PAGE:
Discoverability is a problem shared by streamers and games, and so hopefully can create a degree of empathy on both sides which can form the basis of more effective communication. Games that a streamer connects with are the lifeblood of any broadcast, and these broadcasts can help these games stand out to their potential audience. The aim here has been to overcome the lack of attention due to a smaller follower count or crowded marketplace through a tighter focus on the factors that lead to converting follows into purchases.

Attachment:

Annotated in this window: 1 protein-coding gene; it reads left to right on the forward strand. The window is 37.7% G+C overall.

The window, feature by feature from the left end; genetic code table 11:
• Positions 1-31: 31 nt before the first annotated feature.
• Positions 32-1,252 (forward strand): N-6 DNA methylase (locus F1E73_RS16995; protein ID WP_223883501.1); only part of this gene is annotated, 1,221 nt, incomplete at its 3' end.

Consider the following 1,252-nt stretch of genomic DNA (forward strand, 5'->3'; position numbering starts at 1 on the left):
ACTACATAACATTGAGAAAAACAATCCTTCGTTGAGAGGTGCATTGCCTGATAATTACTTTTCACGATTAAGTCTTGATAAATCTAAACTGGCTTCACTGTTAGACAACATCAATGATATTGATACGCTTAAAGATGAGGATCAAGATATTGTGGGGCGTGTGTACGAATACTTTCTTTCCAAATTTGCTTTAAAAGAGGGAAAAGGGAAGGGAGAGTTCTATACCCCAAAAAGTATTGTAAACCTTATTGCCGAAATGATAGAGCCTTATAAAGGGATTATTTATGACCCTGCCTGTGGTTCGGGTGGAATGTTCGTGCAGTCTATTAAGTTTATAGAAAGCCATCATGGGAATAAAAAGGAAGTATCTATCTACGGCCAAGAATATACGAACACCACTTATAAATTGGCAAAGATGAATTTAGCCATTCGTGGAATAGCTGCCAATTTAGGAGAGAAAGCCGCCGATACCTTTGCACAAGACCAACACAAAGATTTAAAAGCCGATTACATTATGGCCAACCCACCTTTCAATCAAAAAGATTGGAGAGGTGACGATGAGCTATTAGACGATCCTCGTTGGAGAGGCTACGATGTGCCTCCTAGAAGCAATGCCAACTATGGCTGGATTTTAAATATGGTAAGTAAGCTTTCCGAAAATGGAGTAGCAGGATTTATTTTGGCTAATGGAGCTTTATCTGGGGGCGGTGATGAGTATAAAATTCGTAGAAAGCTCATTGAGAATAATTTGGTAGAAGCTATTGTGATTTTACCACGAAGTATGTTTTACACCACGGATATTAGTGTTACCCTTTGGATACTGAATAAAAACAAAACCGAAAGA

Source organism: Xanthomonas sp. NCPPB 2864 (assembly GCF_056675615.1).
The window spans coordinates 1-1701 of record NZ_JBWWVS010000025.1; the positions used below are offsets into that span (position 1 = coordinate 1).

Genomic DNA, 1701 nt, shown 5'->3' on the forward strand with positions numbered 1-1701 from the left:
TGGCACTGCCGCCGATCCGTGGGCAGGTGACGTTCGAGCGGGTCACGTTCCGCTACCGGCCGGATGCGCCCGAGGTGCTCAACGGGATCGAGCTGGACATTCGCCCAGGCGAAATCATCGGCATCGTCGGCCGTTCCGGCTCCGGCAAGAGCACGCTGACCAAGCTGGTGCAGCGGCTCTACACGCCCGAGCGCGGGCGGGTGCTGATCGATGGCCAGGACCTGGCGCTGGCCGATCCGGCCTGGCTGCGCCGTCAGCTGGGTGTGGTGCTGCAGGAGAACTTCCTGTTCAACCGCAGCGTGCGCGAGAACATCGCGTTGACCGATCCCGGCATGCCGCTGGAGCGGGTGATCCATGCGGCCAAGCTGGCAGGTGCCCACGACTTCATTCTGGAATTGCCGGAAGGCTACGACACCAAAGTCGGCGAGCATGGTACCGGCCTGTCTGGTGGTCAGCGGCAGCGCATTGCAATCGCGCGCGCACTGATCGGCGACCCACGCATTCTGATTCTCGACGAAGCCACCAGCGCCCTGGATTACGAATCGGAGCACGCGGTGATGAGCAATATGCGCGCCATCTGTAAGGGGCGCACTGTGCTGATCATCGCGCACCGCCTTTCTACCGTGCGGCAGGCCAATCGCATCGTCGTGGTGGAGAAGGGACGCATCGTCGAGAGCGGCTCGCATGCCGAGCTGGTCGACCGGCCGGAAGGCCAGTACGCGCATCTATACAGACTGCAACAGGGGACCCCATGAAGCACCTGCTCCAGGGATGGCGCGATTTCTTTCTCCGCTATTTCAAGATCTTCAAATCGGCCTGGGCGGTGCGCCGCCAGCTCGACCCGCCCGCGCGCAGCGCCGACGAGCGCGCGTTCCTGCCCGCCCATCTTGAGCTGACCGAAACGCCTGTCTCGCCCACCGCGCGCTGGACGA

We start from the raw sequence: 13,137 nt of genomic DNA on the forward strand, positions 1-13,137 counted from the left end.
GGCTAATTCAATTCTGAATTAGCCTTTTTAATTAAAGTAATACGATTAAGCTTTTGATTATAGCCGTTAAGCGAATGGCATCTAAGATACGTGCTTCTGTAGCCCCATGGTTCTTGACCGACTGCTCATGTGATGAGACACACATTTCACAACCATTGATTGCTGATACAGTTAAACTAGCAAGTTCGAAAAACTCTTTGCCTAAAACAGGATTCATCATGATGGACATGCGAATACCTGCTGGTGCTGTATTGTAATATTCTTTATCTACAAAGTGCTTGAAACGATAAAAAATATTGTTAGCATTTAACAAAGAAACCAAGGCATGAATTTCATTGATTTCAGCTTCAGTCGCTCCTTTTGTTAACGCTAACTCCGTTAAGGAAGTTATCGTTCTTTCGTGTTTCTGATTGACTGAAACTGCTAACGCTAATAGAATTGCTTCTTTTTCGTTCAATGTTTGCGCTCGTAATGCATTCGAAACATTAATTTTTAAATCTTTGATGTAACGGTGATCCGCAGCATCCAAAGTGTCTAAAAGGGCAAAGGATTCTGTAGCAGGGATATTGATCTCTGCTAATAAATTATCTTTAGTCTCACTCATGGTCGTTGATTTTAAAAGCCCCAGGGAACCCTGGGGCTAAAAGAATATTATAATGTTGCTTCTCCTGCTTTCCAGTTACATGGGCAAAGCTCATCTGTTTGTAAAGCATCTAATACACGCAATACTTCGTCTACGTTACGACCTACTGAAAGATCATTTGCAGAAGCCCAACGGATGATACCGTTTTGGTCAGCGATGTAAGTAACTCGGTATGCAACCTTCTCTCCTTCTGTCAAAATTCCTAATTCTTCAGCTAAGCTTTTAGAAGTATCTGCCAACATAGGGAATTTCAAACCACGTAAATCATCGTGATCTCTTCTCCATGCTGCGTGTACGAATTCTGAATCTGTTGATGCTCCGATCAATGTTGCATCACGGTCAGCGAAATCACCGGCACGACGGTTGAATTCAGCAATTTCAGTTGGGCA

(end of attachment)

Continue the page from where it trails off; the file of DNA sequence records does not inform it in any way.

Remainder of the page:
It should be said that this overview will necessarily be limited by my experience as a smaller caster who actively seeks out unusual or under-covered games. I do have an interest in a more data driven approach to identifying streamers for a game, but have only been able to work with hypotheses. I am looking for an applied case to run this on, and so if you’d like to discuss this, feel free to drop me a line at email@example.com.
Note on affiliate links: I have an affiliate status with GOG.com for which I am given a portion of sales for traffic I drive to the site. The inclusion of a given title is for illustrative purposes first, but when it is available on GOG I will provide such a link. Naturally I encourage you to do your own price comparison or buy on your preferred platform. I include, on occasion, affiliate links from other broadcasters to support people who helped me in a given post or the cast in general.